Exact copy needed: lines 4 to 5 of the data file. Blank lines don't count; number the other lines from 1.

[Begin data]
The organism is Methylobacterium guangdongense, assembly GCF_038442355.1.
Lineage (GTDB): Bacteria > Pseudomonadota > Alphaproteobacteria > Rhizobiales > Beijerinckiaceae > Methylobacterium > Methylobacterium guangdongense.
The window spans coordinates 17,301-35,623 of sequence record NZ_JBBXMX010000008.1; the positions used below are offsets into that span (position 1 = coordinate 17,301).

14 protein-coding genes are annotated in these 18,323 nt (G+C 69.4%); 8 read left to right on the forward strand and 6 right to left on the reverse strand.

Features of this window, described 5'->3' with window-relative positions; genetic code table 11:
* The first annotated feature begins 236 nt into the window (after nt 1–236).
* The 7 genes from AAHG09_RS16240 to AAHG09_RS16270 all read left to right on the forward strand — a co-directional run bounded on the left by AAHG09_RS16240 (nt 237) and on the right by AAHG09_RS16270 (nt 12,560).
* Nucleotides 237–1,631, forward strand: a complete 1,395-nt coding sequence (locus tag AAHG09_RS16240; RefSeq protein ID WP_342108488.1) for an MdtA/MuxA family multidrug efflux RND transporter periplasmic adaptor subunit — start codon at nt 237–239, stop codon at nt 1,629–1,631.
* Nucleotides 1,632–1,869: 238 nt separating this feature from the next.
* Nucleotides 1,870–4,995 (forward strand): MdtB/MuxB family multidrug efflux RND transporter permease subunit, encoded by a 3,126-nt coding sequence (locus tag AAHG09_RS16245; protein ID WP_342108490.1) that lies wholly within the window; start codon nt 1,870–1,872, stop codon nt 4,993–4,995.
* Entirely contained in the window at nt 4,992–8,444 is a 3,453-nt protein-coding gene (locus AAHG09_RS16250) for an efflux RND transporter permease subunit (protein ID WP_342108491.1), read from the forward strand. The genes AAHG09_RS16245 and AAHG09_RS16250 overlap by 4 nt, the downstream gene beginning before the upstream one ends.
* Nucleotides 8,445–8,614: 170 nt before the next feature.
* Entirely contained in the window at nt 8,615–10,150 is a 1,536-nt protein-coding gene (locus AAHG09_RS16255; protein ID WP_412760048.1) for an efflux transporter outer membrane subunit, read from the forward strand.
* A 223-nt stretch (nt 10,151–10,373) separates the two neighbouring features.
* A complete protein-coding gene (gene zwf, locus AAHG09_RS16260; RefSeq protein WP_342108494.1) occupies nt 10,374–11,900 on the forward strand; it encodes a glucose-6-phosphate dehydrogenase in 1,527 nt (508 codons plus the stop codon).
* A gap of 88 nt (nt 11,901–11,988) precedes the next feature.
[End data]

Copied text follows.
14 protein-coding genes are annotated in these 18,323 nt (G+C 69.4%); 8 read left to right on the forward strand and 6 right to left on the reverse strand.

Features of this window, described 5'->3' with window-relative positions; genetic code table 11: